The Warwick team are working with PHEE (Participation in Healthcare Environment Engineering) to discover what a positive healthcare soundscape is and how to achieve it. They are involving staff and working with the NHS.

    Driving the difference home

    The most astonishing fact of the evening was when we learned that in tests, using hybrid cars over the same route, there was an 87% variation in fuel economy between the best and worst drivers.

    This means that driver education and effective feedback from the vehicle could potentially be more effective than any mechanical fuel efficiency in the engineering of the car. The team at Warwick are looking into which elements of driver behaviour have most effect. They are examining how experience, expectations, personality and aggressive or conservative driving styles affect fuel economy and how to help them.

    Experiential conclusion

    The good professor continued to infect the, shamefully small, but rapt, audience with his rationality and I could continue to give blow by blow accounts of what he had to say. Instead I will give my thoughts on what I thought were the important points to be gathered from it all. These are unashamedly subjective given the subject of the blog.

    • Emotional response affects our perception of experience. This is context driven. Interactive simulation techniques which facilitate engagement, as proposed by the Warwick team, seem to me to be a valuable evolutionary step in understanding requirements of all sorts and matching them with functionality and aesthetics.
    • First experience is not necessarily a good indicator of how perception actually changes with use. This fuels my growing contempt for focus groups, pop polls, forced demographics and shoddy modelling.
    • While much the research has been focused on the technology, it seems that the largest variable in fuel economy and emissions is the driver. As engineers and solutions providers of all sorts we need to be much more restrained about assuming purely technical solutions. We need to check for more obvious, more humanly integrated solutions. In this case education and feedback-cues around fuel consumption and driving styles would appear to be a research direction well worth exploring.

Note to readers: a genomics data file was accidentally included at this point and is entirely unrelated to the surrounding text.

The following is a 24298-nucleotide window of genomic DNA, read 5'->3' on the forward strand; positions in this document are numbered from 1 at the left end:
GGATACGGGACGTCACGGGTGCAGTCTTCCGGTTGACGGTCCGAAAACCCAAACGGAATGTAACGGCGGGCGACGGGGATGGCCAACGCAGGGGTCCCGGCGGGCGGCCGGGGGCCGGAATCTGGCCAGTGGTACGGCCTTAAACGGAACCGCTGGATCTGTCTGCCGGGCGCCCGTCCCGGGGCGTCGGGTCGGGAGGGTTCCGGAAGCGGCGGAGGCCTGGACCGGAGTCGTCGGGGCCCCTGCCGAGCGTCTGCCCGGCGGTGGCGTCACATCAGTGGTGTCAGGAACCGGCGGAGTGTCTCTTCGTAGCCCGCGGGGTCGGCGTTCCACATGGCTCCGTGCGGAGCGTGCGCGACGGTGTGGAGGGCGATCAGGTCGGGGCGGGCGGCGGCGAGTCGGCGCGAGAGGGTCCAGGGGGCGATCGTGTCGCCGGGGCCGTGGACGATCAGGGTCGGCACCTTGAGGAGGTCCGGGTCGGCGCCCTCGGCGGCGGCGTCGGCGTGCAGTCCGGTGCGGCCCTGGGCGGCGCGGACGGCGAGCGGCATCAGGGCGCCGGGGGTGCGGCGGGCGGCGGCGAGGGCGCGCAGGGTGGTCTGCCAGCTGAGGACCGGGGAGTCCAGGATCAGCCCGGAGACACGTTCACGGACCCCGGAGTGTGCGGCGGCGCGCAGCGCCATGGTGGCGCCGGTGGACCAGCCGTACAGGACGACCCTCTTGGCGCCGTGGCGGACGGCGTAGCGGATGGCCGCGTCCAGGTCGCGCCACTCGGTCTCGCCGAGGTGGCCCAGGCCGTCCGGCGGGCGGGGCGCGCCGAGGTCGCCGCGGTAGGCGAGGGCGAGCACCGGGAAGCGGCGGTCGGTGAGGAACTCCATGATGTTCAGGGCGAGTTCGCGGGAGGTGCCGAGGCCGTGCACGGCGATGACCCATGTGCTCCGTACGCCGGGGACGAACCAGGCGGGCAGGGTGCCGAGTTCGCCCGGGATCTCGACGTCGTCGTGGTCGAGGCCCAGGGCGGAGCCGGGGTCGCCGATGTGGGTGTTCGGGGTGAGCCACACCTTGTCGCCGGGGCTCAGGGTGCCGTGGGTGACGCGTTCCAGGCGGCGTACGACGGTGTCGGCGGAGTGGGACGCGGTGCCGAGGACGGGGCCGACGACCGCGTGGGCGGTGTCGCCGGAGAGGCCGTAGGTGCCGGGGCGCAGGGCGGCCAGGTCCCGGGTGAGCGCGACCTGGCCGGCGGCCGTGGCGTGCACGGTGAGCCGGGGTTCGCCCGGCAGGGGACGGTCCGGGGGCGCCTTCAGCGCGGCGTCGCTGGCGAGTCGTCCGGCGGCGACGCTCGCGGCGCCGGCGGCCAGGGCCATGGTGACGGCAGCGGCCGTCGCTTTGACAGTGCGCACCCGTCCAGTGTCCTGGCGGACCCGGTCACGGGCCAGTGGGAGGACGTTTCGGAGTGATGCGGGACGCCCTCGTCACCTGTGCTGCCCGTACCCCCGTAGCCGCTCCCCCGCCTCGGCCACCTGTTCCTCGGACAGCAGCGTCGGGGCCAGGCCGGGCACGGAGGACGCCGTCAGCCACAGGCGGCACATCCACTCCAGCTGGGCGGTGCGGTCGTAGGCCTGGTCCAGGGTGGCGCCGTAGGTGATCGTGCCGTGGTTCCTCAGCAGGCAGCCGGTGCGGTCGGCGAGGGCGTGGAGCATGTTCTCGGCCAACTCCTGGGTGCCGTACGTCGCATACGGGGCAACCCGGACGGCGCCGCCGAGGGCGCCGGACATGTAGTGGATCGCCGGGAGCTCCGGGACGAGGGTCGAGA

• Given my own training and expertise, it does not surprise me how much sound affects our perception of reality. It is one of the major representational systems we have along with sight, touch and taste. I applaud any efforts to recognise that objective measures, while vitally important, do not give us the full picture, even in such solid domains as motor engineering.

    Straw men

    On my drive home the the "Moral Maze" wound on. Only one panel member seemed to recognise that his experience and viewpoints were subjective. He had valiantly tried to map that knowledge onto the inevitably subjective experience of homosexual people, elderly people and single parents by imagining walking in their shoes for a mile. He was making a quixotic stand to have the subjective value of permanent relationships recognised as valid, whatever their apparently objective appearance to anyone else.

    This did not seem to resonate with other panel members, who seemed to want their subjective morality to be regarded as the gold standard of normal. When I got home I left them wandering around the straw men of incest, polygamy, sexual hedonism and the demise of the species and public morals that they had thrown in to confuse the issue. Both ends of the argument seemed to want to create moral outrage by failing to recognise the differences between subjective and objective contexts and consequences.